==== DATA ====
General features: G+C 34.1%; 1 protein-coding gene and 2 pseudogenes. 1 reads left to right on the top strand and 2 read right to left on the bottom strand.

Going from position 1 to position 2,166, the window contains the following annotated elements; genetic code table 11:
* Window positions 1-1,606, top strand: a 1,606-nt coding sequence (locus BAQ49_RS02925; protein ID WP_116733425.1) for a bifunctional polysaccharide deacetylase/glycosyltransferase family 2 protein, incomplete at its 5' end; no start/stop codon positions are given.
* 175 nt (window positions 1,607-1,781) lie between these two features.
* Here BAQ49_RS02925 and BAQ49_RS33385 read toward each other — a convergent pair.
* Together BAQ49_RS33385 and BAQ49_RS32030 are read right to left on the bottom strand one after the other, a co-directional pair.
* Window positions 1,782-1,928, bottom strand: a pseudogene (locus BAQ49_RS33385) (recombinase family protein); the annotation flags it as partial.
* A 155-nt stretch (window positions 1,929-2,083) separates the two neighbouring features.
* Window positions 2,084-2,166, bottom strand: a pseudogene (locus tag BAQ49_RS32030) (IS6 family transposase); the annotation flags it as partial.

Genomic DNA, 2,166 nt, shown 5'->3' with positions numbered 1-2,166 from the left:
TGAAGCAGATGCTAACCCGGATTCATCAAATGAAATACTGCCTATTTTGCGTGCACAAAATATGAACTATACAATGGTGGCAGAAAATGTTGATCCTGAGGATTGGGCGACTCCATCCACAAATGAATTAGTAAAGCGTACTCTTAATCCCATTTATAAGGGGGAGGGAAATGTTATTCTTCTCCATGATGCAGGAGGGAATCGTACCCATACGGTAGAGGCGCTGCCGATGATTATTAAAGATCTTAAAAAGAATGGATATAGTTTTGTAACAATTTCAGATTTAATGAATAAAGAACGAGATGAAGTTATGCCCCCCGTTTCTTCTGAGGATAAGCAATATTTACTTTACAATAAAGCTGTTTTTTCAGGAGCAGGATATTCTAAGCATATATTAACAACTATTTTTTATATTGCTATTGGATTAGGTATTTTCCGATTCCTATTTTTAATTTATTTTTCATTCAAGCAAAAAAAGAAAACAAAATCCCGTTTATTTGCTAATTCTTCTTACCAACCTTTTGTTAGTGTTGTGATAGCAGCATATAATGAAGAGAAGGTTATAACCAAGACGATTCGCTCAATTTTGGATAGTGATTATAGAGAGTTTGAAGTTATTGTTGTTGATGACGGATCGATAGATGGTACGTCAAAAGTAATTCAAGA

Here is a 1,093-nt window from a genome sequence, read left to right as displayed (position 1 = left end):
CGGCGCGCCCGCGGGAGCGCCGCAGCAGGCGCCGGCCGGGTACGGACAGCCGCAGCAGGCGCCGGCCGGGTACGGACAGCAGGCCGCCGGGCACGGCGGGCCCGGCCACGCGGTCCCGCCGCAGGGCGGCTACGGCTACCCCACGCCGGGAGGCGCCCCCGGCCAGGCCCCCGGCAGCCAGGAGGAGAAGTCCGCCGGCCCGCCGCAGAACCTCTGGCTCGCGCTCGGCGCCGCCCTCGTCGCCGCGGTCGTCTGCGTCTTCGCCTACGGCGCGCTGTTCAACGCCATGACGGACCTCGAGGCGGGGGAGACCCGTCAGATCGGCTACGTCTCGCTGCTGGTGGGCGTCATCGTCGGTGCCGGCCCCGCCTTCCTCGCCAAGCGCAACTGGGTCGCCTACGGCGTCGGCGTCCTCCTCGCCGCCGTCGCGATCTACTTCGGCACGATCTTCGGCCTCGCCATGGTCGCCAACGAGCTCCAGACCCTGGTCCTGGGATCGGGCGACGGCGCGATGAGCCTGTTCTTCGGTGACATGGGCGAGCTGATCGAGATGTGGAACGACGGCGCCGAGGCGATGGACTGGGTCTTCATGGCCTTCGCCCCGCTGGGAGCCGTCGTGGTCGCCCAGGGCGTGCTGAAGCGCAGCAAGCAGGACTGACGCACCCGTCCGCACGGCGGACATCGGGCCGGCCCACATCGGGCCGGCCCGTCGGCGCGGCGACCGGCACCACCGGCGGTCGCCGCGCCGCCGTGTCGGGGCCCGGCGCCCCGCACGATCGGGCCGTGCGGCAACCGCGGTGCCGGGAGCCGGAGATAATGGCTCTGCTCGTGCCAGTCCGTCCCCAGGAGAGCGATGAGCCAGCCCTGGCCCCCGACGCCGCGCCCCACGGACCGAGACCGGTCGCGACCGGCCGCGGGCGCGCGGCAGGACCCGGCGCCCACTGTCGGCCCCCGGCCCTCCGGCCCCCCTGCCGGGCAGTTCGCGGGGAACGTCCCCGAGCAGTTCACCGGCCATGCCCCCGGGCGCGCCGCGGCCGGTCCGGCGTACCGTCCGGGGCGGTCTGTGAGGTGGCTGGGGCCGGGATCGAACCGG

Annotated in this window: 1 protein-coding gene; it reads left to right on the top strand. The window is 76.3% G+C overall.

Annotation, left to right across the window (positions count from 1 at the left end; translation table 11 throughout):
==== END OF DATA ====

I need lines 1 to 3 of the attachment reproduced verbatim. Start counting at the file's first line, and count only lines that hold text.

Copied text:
General features: G+C 34.1%; 1 protein-coding gene and 2 pseudogenes. 1 reads left to right on the top strand and 2 read right to left on the bottom strand.

Going from position 1 to position 2,166, the window contains the following annotated elements; genetic code table 11:
* Window positions 1-1,606, top strand: a 1,606-nt coding sequence (locus BAQ49_RS02925; protein ID WP_116733425.1) for a bifunctional polysaccharide deacetylase/glycosyltransferase family 2 protein, incomplete at its 5' end; no start/stop codon positions are given.